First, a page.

As we heard from Elie last week, a jury is like a box of chocolates. You never know what you’re going to get. The already unpredictable American jury system has gotten even more chaotic over the last several years as the internet has become ubiquitous, at home and in court.
Juror misconduct by internet can lead to mistrials, and it’s becoming increasingly (and unfortunately) more common. Last month the Vermont Supreme Court overturned an unsettling child sexual assault conviction because a juror conducted his own research about the Somali Bantu culture central to the parties in the case.
What a mess…
A man named Ali M. Abdi, who is part of a Somali immigrant community, was accused of sexually assaulting his 9-year-old niece. The case was brought to law enforcement after the man confessed his crime in front of various members of his community.
The original confession was part of a Somali Bantu tradition, which involves swearing over the Koran.
He was eventually convicted of aggravated sexual assault on a child. But things got complicated when the court found out that one juror had done his own research about the cultural significance of Abdi’s alleged crime and confession.
The appeals court said the snafu wasn’t enough for a new trial, but the Vermont Supreme Court disagreed, in a ruling late last month:
Somali Bantu religion and culture lay at the heart of this case, and it is simply impossible to conclude that outside information used by at least one juror — as the trial court found — to “interpret the testimony of the Somali witnesses and to determine the credibility of these witnesses” could have had no impact on the verdict.
So what exactly happened? It is actually a fascinating example of how micro-communities within United States attempt to handle their own problems before turning to official law enforcement. It also shows the inherent difficulties in trying to parse the truth from cultural traditions unfamiliar to most Americans. This is not something we hear about very often:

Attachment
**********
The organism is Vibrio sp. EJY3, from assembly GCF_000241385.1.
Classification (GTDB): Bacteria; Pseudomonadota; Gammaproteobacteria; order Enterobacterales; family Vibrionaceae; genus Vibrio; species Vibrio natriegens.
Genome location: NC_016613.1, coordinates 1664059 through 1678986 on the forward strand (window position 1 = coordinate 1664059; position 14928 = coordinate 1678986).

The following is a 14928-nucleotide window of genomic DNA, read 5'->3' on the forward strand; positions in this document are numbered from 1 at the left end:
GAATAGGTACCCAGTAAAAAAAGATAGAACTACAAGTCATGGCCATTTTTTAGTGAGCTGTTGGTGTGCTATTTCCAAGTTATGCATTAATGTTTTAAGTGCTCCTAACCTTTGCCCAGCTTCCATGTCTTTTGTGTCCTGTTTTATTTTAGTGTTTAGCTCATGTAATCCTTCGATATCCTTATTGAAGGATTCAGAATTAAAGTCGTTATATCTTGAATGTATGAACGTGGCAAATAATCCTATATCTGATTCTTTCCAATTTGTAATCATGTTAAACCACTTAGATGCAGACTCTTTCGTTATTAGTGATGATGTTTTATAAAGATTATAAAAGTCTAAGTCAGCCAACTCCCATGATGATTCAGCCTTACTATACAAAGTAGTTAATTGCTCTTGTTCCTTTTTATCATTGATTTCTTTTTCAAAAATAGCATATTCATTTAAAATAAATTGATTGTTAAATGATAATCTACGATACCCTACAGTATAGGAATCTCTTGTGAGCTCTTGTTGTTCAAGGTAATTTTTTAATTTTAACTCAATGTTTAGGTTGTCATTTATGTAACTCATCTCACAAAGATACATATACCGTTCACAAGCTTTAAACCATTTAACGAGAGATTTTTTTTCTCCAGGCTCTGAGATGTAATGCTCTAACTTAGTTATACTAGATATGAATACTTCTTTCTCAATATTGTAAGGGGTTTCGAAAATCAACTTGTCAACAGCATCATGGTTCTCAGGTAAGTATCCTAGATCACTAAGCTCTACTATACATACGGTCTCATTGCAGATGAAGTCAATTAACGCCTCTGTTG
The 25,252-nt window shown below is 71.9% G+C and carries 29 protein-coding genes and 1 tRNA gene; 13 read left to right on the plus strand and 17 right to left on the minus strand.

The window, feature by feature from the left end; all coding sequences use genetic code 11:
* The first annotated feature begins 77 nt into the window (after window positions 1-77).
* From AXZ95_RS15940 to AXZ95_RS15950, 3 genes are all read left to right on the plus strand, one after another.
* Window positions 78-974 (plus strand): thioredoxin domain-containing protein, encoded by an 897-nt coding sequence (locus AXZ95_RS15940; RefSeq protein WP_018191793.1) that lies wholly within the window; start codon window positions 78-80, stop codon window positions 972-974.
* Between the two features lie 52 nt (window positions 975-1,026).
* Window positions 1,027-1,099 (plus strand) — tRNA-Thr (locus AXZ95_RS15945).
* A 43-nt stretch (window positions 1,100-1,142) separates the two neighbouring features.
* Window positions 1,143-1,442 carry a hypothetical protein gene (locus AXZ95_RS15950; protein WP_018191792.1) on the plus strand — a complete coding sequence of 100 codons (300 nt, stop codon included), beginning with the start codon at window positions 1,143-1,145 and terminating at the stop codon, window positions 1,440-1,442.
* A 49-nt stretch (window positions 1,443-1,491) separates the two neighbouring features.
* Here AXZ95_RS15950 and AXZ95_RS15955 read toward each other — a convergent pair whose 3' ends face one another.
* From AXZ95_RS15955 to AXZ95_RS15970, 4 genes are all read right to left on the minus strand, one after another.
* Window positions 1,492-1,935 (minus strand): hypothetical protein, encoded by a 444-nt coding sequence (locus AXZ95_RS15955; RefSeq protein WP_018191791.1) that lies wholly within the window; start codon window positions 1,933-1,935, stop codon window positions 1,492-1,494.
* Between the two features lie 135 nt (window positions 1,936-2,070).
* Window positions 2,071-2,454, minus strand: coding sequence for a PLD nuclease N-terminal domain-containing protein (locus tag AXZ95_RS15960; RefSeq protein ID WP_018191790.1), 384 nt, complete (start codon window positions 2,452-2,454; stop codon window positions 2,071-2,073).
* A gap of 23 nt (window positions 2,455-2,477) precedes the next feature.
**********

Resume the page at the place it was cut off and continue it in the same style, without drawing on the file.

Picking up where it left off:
[T]here is no doubt that the information related directly to a subject that pervaded the trial from start to finish — Somali Bantu culture and its impact on the behavior and testimony of the trial witnesses. To recall, for example, the State adduced testimony from several Somali Bantu elders suggesting that defendant ultimately confessed to the assault to avoid the dire consequences of lying on the Koran.
Defendant argued from the same evidence, however, that the admission was solely to spare his wife from suffering the same fate. “You may not believe it, it’s not something that’s part of your culture, but what we believe isn’t what matters here,” defense counsel argued. “[I]t was damned if you do, damned if you don’t. The only way that [defendant] could save his family… in a way that wouldn’t be catastrophic was to say I admit it.”
Other cultural considerations given in testimony included the fact that Somali Bantu culture forbids a sexual assault victim from marrying another Somali Bantu person. That was seen to give credit to the alleged victim, who would have known that by reporting what allegedly happened, she might never be able to get married.
On the other side, the defense noted in testimony knew that although divorce is prohibited in Somali Bantu culture, except in cases of sexual misconduct, the defendant’s wife had looked into getting a divorce before the allegations surfaced. The attorneys suggested this as a motive to fabricate charges against her husband.
The point is, things were already muddled and complicated enough without some wiseacre juror showing up to proclaim, “Last night, I was looking on Wikipedia, and I think you all should know…”
The system doesn’t work that way. And as Judge Zimmerman’s ruling notes, it doesn’t even matter if the Independent Study Juror affected any other juror’s opinion. It only takes one to throw the whole trial.
Judge Zimmerman concludes her opinion with a blunt call for an institutional change in the way courts address juries and technology (citations omitted):
We note, as well, the increasing problem of jurors consulting the internet for outside information that this case all too clearly illustrates. Although Vermont trial courts routinely admonish jurors not to consult outside sources, it may well be time to consider a stronger and more technology-specific admonition… We can not ignore the realities of our “information age,” where the internet and other technologies have made information more widely and immediately accessible than ever before.
You said it, Judge Zimmerman. Everyone wants to be Ike Henry Fonda in 12 Angry Men. But “12 Angry Men & Wikipedia” just isn’t the same.
State of Vermont v. Ali M. Abdi [Vermont Supreme Court]